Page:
Updating of navigational equipment is underway at Penticton Regional Airport however plans for the creation of a GPS approach path remain up in the air.
Initially scheduled to be completed by the end of last year, the work would have allowed pilots to use co-ordinates from a global navigation satellite system to help land safely and eliminate the need to rely on visual cues that can be obstructed by low clouds, snow or smoke.
Spokesman Ron Singer of Nav Canada, the private corporation that operates Canada’s civil air navigation system, was unable to say exactly what the status of the work is but was checking into it at press deadline. It is hoped when finally in place the GPS would result in fewer flights being turned away due to limited visibility conditions.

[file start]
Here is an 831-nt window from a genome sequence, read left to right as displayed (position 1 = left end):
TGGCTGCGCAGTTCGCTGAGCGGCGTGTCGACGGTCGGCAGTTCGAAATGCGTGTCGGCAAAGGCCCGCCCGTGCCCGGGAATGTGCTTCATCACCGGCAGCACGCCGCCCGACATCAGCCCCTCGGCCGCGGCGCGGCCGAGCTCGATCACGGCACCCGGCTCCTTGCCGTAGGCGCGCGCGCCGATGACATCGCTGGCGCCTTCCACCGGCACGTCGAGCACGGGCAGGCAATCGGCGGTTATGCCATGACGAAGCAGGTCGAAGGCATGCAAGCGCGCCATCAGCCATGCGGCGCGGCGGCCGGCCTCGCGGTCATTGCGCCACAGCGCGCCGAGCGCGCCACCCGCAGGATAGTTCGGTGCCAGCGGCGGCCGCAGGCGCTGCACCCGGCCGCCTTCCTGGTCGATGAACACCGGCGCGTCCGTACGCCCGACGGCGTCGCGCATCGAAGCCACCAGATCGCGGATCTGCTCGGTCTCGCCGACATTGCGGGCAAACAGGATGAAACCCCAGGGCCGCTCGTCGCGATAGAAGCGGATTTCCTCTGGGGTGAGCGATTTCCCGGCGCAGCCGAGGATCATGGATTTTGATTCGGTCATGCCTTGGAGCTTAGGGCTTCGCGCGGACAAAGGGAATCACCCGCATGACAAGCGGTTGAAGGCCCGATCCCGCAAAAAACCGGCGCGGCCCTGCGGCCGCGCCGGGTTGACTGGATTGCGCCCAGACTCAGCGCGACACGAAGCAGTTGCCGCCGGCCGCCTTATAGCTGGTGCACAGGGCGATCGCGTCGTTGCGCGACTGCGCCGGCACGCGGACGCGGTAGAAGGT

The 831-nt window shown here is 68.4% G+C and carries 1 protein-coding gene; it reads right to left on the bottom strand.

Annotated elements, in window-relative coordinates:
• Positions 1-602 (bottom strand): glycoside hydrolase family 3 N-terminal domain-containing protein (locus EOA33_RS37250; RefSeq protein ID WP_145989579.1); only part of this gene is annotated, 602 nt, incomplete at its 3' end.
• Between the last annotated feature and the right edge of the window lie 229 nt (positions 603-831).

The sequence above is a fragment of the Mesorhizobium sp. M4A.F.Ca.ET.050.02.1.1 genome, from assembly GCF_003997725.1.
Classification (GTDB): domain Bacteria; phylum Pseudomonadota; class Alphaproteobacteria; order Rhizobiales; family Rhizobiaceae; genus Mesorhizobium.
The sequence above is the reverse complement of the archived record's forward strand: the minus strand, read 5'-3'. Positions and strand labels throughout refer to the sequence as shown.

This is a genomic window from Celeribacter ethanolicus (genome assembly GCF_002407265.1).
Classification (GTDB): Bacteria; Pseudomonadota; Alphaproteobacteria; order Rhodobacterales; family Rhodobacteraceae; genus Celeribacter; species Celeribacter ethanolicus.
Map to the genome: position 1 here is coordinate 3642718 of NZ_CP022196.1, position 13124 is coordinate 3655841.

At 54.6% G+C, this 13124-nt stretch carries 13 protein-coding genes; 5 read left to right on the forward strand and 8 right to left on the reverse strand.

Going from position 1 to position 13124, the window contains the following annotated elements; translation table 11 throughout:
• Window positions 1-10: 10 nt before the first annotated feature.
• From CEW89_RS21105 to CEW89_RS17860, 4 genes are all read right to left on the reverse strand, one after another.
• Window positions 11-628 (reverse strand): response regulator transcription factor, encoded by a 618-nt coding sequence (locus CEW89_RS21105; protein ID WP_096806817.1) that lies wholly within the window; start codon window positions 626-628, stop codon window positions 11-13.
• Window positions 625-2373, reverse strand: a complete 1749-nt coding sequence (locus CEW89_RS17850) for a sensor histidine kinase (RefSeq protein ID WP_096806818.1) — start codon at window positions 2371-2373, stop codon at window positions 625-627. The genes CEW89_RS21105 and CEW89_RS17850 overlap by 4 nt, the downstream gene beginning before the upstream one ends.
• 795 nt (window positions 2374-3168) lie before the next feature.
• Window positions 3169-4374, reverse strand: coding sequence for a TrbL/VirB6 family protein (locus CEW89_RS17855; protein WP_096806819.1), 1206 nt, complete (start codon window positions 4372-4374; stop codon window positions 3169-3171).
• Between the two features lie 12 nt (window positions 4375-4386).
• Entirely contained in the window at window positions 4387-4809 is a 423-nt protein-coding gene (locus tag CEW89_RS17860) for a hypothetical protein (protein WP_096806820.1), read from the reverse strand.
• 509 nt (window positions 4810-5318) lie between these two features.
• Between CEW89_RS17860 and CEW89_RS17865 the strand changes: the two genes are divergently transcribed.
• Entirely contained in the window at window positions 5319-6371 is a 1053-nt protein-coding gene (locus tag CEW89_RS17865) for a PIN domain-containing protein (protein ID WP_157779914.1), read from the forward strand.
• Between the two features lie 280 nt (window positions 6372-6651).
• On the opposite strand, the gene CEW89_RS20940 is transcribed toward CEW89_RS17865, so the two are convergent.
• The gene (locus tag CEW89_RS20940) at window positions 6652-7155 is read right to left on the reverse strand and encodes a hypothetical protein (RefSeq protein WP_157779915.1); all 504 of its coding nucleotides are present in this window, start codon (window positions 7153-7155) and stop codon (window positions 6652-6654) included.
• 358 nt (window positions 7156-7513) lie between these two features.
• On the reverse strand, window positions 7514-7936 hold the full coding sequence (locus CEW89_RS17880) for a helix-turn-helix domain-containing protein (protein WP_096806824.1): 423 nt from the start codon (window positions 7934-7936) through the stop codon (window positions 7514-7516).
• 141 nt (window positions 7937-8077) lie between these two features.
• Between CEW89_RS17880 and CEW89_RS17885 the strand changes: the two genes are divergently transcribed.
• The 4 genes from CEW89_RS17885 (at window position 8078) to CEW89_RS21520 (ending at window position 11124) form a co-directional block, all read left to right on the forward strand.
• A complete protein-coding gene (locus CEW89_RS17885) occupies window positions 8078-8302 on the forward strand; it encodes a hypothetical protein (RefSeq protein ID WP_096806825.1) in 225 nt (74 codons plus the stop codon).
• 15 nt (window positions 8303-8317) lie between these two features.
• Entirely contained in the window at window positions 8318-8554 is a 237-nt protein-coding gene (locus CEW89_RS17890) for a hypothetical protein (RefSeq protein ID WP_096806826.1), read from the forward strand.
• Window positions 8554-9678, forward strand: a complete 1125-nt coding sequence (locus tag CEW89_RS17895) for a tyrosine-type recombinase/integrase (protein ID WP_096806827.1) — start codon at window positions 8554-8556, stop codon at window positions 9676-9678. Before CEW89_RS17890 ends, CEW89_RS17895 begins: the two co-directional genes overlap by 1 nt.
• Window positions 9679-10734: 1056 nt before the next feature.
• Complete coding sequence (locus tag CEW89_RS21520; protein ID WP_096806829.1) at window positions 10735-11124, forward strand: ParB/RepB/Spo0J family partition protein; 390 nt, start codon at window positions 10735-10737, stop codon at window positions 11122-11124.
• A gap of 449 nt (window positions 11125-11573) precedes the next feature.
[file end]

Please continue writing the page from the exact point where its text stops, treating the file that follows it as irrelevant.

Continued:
There is no installation of equipment necessary on the ground because it is satellite based and is used by the aircraft’s instrumentation.
Singer said earlier the challenge is in the design of the approach and the angles.
According to the Nav Canada spokesman, the current work is part of a multi-million dollar, national update that involves replacing the existing localizer antennae on the airport’s instrument landing system.
“It won’t really change the service at the airport but the navigation aid will be more reliable, less down time, less repairs like having a new car versus an old car,” said Singer. “It sends signals up to the cockpit that lets the pilot know laterally where he or she is with respect to the runway centre line.”
The work is expected to be completed and operational by the middle of October.